Cuts to Global Fund point to need for alternative funding mechanisms such as the Financial Transaction Tax

TORONTO, Nov. 28, 2011 /CNW/ - Outright reversal of the AIDS epidemic is within the collective grasp of the global community, but the opportunity may be lost, says Dignitas International.

The recent decision forced upon the Global Fund to Fight AIDS, Tuberculosis, and Malaria to cancel its eleventh round of funding threatens to derail the progress made to date.

According to UNAIDS, to continue the gains seen over the last decade, annual funding must actually increase from US $15 billion to US $24 billion by 2015 in order to ensure all those who need AIDS treatment get it. Today, less than half of those living in low and middle-income countries are receiving treatment.

The opposite is happening.  The international community has scaled back its global health funding over the last two years, blaming the continuing international financial crisis. Dignitas believes that alternate and effective measures, such as the Financial Transaction Tax, are necessary to remove global health funding decisions from the political realm, and would ensure sustainable and effective funding at meaningful levels.

"We are deeply concerned about how the cancellation of Round 11 will affect the ability of ministries of health to provide treatment for their populations. Through our work, we've seen first-hand that when HIV-positive patients have access to proper health care, they are able to return to productive roles in their communities.  The Global Fund has enabled millions of people living with HIV to regain their health and dignity, and to economically contribute to their households.  This funding cut threatens the lives and well-being of millions," according to James Fraser, Co-Founder, President and CEO of Dignitas International.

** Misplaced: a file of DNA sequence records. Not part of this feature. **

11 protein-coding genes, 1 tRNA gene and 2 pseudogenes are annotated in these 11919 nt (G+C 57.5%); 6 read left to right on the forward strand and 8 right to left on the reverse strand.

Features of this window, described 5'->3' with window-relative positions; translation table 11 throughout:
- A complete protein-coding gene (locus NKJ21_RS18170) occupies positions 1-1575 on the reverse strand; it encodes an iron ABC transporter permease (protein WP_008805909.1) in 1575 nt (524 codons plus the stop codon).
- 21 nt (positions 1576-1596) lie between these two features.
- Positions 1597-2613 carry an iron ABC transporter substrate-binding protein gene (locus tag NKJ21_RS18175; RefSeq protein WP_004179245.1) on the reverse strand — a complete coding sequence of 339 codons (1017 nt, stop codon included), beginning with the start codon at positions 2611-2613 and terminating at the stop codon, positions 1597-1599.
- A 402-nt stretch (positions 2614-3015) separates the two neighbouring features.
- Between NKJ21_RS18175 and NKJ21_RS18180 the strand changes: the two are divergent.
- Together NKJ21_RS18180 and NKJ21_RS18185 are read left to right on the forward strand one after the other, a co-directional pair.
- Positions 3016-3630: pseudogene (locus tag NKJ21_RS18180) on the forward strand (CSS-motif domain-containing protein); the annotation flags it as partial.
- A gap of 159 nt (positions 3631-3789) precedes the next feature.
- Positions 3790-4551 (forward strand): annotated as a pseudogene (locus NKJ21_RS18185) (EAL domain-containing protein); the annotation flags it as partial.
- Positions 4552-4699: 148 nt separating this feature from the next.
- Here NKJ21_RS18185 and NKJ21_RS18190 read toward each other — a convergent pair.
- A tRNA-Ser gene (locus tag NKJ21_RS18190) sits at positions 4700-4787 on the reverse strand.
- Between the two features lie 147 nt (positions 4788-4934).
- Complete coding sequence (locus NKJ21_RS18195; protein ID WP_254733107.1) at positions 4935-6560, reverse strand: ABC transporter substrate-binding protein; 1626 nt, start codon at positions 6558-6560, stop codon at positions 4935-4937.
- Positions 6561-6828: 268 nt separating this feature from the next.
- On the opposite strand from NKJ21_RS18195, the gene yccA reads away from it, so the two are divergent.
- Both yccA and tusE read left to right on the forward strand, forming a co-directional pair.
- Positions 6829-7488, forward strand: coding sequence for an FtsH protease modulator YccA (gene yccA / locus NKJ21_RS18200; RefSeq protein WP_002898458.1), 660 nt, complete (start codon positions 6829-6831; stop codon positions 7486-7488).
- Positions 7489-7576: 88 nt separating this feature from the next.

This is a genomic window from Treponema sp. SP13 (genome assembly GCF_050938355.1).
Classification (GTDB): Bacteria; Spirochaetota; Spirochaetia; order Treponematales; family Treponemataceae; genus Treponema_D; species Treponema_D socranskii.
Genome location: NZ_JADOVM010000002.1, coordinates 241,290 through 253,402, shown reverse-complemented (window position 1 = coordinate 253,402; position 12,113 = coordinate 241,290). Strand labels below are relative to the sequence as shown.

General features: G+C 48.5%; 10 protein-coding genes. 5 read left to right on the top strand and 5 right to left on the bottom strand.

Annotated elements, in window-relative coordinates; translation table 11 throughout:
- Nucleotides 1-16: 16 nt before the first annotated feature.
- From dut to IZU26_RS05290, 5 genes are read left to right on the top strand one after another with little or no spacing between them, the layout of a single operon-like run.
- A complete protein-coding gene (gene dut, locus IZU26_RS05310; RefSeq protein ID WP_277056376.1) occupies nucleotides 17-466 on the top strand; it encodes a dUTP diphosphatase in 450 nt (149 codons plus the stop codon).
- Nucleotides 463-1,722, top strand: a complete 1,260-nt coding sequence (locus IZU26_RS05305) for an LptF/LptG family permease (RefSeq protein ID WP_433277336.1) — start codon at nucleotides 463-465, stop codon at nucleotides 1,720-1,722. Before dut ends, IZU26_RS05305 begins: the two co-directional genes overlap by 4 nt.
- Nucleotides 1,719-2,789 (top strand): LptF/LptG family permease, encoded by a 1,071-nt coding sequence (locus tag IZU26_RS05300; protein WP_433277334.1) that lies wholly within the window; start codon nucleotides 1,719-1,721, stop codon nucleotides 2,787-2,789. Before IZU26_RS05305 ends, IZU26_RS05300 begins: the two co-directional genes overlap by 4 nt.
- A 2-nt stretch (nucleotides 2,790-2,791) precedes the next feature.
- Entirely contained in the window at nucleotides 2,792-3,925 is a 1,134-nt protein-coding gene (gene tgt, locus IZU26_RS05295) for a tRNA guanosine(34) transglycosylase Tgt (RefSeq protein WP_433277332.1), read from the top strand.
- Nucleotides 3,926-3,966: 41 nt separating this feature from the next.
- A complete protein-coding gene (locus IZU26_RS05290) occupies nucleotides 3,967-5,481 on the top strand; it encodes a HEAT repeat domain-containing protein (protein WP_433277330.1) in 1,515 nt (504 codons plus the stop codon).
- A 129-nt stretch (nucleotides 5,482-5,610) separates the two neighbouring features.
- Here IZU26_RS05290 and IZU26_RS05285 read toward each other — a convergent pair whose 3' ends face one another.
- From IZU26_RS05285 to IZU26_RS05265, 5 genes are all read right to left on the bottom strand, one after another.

According to the UNAIDS 2011 World AIDS Report, the number of new infections declined by 21% between 1997 and 2010.  A total of 2.5 million deaths in low and middle-income countries have been averted as a result of the introduction of antiretroviral treatment.  Steady progress has been achieved in large part due to the establishment of the Global Fund.

As a Canadian-based medical humanitarian organization working for the past seven years in Malawi, Dignitas International has effectively brought HIV/AIDS treatment to rural communities and introduced training and innovations for a more efficient and responsive health system. Established in 2004 by Dr. James Orbinski and James Fraser, the organization provides frontline medical care and engages in high-impact research to eliminate barriers to treatment and build the capacity of local health workers to treat HIV/AIDS and related conditions, including tuberculosis, and malaria.

SOURCE Dignitas International

For further information:

For media relations, please contact:
Rekha Sadasivan, Development Communications Coordinator
T: 416.260.3100, x104  | E: r.sadasivan@dignitasinternational.org

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Dignitas International

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